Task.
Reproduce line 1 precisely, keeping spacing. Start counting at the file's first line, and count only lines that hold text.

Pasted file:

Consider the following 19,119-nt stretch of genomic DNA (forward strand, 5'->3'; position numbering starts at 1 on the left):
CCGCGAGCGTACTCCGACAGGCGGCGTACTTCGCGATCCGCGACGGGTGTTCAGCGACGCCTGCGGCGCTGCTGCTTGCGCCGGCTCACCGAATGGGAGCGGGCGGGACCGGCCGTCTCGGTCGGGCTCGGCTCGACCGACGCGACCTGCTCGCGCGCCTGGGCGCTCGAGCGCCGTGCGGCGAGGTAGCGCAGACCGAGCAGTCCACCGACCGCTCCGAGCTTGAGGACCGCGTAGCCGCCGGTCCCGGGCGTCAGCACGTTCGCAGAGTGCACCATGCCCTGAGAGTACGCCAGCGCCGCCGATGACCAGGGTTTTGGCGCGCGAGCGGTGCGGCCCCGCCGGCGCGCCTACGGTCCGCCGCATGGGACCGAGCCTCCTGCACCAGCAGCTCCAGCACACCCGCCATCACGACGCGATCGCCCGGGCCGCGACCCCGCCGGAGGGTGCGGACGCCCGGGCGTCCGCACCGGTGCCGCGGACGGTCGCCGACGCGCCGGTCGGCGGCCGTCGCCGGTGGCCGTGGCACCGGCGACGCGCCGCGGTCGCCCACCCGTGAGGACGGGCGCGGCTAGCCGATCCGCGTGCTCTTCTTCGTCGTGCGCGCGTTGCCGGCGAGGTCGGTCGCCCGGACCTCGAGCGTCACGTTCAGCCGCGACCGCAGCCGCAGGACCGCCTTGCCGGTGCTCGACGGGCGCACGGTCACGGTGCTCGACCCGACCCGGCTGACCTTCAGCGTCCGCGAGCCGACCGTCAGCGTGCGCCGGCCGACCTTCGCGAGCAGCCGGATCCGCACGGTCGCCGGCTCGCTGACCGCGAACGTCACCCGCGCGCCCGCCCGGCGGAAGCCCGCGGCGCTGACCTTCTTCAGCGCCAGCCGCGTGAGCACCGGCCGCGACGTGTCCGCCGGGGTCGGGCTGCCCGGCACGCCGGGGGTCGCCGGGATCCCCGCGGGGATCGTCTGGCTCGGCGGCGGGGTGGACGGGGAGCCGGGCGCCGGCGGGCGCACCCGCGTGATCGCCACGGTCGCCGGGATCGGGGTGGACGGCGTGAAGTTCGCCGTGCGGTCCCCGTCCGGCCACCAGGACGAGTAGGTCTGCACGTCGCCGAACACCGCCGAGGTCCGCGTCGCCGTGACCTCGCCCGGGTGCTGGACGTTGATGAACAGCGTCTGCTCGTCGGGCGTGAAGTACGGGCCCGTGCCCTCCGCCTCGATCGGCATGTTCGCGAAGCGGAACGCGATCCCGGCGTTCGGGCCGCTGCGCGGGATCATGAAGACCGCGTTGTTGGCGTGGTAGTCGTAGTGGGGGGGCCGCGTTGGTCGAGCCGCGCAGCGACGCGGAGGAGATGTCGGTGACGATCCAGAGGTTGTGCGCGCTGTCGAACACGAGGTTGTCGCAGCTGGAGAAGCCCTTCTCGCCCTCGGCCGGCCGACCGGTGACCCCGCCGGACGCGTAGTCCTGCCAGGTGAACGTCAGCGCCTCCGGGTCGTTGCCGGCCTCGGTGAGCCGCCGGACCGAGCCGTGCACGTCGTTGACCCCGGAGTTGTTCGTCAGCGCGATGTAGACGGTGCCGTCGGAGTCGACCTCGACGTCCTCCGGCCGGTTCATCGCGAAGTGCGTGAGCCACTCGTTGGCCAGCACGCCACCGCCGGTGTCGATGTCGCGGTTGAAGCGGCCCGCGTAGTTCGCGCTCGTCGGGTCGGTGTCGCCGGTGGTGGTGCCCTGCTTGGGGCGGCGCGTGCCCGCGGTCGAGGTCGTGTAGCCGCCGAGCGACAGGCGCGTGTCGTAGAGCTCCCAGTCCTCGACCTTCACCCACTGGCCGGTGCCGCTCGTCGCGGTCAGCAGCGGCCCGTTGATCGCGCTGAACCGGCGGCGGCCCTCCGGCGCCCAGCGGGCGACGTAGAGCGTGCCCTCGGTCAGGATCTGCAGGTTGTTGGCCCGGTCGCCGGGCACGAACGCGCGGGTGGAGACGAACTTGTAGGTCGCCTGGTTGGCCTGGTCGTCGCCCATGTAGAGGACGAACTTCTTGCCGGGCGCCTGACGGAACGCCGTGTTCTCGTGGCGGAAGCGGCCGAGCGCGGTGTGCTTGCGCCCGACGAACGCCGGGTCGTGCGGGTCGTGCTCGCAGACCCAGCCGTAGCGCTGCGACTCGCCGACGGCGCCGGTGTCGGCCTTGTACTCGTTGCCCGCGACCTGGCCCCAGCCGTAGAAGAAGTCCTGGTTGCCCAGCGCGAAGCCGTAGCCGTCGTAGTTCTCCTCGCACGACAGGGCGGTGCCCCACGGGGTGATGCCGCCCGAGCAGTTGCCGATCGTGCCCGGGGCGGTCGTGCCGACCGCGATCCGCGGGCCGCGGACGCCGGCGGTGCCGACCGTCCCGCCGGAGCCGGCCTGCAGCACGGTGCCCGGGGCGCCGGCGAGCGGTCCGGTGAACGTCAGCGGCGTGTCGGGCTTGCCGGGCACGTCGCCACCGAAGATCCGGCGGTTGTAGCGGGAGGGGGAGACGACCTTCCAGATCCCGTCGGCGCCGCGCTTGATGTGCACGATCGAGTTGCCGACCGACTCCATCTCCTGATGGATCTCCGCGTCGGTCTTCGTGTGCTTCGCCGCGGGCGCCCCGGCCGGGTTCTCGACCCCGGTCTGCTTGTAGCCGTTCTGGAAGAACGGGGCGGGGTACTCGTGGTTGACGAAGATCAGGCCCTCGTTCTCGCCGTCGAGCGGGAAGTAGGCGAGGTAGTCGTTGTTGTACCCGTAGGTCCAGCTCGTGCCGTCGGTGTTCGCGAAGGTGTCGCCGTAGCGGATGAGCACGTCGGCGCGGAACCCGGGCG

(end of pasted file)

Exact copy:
Consider the following 19,119-nt stretch of genomic DNA (forward strand, 5'->3'; position numbering starts at 1 on the left):